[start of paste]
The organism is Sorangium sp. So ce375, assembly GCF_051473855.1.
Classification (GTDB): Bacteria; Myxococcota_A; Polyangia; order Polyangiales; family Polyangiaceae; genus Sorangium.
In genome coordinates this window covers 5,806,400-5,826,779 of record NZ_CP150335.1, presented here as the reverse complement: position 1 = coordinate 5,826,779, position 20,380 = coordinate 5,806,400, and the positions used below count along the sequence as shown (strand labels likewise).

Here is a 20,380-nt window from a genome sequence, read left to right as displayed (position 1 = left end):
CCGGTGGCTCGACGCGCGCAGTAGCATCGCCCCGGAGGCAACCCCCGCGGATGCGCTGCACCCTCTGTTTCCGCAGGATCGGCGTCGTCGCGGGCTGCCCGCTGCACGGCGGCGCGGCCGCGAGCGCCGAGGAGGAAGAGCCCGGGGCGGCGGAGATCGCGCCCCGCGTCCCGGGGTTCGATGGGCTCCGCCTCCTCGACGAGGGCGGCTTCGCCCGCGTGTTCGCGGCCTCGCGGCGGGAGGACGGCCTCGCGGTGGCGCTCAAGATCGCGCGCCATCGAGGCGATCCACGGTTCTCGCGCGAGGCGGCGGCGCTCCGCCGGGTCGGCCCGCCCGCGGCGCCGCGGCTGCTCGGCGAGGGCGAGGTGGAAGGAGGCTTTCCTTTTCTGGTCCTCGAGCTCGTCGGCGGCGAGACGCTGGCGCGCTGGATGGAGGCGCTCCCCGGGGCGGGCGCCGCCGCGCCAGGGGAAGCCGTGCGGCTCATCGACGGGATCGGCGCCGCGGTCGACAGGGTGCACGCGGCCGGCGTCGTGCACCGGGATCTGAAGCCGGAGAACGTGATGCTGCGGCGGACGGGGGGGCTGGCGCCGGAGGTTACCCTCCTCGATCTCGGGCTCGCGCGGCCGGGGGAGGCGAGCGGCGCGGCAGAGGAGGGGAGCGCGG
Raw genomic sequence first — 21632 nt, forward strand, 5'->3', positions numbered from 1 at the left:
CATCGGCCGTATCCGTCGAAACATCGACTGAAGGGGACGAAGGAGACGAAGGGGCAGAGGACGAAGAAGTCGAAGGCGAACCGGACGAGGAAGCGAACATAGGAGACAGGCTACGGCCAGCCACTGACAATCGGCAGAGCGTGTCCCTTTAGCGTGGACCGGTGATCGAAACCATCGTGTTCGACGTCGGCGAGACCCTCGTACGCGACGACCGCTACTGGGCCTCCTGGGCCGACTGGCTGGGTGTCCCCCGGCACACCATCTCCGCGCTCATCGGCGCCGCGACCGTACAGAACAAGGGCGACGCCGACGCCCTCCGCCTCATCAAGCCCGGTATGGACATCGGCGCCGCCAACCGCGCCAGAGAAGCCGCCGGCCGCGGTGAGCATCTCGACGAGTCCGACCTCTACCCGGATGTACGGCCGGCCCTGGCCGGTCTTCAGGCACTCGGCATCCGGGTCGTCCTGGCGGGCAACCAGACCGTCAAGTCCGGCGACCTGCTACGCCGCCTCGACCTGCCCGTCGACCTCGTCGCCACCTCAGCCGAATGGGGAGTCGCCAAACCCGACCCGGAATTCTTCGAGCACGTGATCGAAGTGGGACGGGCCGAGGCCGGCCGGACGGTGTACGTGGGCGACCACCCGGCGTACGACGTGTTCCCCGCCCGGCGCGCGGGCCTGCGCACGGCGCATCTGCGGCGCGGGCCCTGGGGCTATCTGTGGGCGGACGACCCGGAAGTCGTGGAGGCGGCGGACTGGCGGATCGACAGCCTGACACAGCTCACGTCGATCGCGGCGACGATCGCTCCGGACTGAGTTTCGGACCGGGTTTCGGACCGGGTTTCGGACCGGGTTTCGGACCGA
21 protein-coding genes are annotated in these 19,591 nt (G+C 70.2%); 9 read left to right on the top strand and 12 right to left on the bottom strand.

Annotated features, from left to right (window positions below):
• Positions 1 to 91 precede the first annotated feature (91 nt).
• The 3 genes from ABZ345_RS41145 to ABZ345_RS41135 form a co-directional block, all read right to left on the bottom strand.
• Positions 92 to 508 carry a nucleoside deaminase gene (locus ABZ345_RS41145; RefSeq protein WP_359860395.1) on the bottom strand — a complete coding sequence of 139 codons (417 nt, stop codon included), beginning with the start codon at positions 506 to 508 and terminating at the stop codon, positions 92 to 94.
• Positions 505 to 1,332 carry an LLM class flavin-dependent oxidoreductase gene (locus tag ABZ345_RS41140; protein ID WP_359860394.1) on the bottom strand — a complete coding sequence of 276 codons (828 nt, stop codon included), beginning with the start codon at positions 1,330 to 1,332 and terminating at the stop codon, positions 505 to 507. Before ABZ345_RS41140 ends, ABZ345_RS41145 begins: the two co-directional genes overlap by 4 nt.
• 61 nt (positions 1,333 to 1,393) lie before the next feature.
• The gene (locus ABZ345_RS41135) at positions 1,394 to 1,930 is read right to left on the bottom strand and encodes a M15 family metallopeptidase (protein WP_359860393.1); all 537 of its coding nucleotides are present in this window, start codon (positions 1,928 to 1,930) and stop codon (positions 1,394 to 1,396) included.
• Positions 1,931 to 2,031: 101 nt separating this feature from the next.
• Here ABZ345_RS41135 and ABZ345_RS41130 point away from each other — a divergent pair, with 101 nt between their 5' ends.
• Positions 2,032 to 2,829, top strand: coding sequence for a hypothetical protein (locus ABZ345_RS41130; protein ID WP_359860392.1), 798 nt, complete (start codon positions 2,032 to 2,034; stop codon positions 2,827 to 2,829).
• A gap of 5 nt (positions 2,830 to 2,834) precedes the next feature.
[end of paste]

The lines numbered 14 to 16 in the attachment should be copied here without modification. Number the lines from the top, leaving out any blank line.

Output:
• 61 nt (positions 1,333 to 1,393) lie before the next feature.
• The gene (locus ABZ345_RS41135) at positions 1,394 to 1,930 is read right to left on the bottom strand and encodes a M15 family metallopeptidase (protein WP_359860393.1); all 537 of its coding nucleotides are present in this window, start codon (positions 1,928 to 1,930) and stop codon (positions 1,394 to 1,396) included.
• Positions 1,931 to 2,031: 101 nt separating this feature from the next.